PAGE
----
Is my work computer-based?

Computers are so portable and so powerful today that if all your work is based in pixels then you’re already free. Well, trapped within the confines of your hard drive (hello cloud computing!) but essentially you can pick up that foldable chunk of circuit boards and crack on anywhere with an internet connection and electricity. That’s most of the world.

Do I have a lot of in-person meetings?

A lot of jobs involve real life meetings with real life people. 90% of meetings are bullshit and a waste of time. Saying that, however, it’s always best to meet people in person if you’re demonstrating a product, giving a pitch or presentation, etc. but with services like Skype, FaceTime, Google Hangouts, and whatnot – you can attend meetings from anywhere (just make sure your backdrop is appropriate… #NoToiletMeetings).

Does my company keep all of its files on a local server?

A lot of larger companies store their files on a local server. It’s a good idea for security and always having the most up-to-date files at any given time. Being away from the office means you won’t have access to these files. There are ways around this by having files sent to you, though one issue here comes with large files. Maybe you’re a designer needed to access a 4GB photoshop file, or a video editor with hundreds of gigabytes of footage to download. In these situations you either need to drop by in person or have some nut busting internet speeds.

Is it worth it for me?

Still reading? Good. Maybe you’ve thought about it and yeah, you can do this. If not, there’s still plenty of options – not for this article though.

From the outside looking in, this seems like a no-brainer, but actually ask yourself “Is this lifestyle worth it for me”. Everyone has their own battles and everyone has a different situation. Can you up and leave without any responsibility to family, friends, pets or plants? The beach life isn’t for everyone, and to be honest, I prefer the coffee shop scene in a city (#peoplewatching).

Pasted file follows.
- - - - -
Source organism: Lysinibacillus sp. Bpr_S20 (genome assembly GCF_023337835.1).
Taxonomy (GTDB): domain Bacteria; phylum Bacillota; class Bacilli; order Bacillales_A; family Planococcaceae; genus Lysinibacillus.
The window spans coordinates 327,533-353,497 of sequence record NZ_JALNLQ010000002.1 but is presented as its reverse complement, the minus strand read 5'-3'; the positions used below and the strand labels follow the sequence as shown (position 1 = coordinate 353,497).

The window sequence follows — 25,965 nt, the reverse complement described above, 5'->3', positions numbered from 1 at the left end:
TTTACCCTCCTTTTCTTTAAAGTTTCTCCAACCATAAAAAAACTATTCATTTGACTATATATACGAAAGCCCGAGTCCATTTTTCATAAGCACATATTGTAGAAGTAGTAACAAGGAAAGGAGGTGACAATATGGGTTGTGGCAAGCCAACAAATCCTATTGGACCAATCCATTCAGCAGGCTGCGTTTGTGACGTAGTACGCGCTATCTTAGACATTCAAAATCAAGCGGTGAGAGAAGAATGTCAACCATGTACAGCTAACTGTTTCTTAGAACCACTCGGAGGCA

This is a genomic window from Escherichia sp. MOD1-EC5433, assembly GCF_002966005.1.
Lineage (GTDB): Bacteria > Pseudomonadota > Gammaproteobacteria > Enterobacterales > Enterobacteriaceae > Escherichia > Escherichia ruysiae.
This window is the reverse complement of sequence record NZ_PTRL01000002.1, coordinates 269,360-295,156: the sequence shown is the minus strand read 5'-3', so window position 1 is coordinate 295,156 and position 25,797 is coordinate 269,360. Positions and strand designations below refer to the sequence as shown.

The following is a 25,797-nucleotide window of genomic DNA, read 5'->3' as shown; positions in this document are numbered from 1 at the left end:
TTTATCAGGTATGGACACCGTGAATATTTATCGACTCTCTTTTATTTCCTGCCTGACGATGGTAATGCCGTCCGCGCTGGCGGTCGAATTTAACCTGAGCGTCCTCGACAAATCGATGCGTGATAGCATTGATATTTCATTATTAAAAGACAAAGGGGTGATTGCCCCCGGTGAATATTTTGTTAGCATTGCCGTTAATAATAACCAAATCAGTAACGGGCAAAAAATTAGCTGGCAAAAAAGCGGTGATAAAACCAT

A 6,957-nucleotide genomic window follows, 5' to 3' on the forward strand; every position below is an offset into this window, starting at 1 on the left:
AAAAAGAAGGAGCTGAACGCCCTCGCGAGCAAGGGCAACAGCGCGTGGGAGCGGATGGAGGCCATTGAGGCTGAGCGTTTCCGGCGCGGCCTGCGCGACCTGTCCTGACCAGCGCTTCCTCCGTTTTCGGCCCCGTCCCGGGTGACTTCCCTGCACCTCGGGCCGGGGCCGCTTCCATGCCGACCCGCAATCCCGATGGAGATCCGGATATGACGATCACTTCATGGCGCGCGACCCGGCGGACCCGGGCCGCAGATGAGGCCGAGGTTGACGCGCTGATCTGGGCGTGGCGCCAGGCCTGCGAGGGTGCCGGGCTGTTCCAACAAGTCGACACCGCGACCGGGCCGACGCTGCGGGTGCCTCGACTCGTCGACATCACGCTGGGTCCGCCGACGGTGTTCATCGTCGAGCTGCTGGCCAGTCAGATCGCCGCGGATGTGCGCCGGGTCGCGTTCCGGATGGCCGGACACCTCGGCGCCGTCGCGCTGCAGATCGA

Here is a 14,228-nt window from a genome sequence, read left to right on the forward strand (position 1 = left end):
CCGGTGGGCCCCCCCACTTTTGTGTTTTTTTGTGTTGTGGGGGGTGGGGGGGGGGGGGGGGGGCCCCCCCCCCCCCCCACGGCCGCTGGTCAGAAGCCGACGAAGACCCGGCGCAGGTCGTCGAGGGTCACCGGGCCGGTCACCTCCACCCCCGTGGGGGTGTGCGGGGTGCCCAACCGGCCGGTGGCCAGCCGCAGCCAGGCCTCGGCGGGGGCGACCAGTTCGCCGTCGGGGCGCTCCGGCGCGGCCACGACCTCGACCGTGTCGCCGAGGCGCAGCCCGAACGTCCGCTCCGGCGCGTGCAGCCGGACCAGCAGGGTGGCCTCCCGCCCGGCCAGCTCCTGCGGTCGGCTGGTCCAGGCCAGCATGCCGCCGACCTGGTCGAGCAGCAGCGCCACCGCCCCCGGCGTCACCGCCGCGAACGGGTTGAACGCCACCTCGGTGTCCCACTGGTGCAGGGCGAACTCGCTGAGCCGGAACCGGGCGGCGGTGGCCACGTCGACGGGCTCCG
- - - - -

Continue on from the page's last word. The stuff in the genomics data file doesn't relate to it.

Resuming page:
What I’m getting at is that only you can figure out if it’s worth it.

This is what makes it the hardest part for most people. Everyone can give you advice but only you can choose to take it. Having a steady job with financial security takes a lot of worry out of life, and if the worst should happen you usually get at least a month or so to figure out your next step. On the flip side, you could argue that there’s no ‘jobs-for-life’ anymore so why should you trust someone to feed you their work to do when you can go and get your own work?

Freelancing is a double-edged sword and what you put into it, you get out of it. You can make as much or as little as you want. Don’t feel like working for a couple of months? That’s great, but you won’t make a penny. Want to work solid for a couple of months? Even better – you could make more in those two months than four in your old job.

Let’s weigh up some pros and cons.

Cons Pros
No steady monthly paycheck Ability to earn more in a month than before
No one to guide you You’re your own boss
Pressure to acquire your own clients Build your perfect client list
Clients can stop giving you work You can refuse work for asshole clients
Harder to plan for the future Able to save more money, faster
It can be lonely Live and work where you want
Harder to meet new people The people you meet are usually likeminded
No routine 🙁 NO ROUTINE! 😀
You have to wear every hat in the business You have full control over your finances
You have to market yourself properly You can brand yourself however you want
People may give you a hard time as it’s not a ‘real job’ It’s way better than a ‘real job’
No pay on bank holidays or sick days

Anymore for anymore? Leave ‘em in the comments below.

I’m not here to tell you what to do with yourself, how to live your life or what’s in your best interests. Freelancing isn’t for everyone and unless you try it you’ll never know the control and freedom (good and bad!) you can have over your life.

For me, I’m enjoying the freelance lifestyle which may or may not end up being long-term, though by taking this risk I know exactly what I do like and what I don’t.

Looking for a way to get started?

Design, Photography, Copywriting and Coding are all great examples of things you can do on the move. If you want to go down the coding route because you want to build websites, apps and/or useful tools for specific problems I’d highly recommend Treehouse. It’s an online learning resource (the best one I’ve used) that teaches how to code, design principles and even how to start a business. Give it a go with my free trial.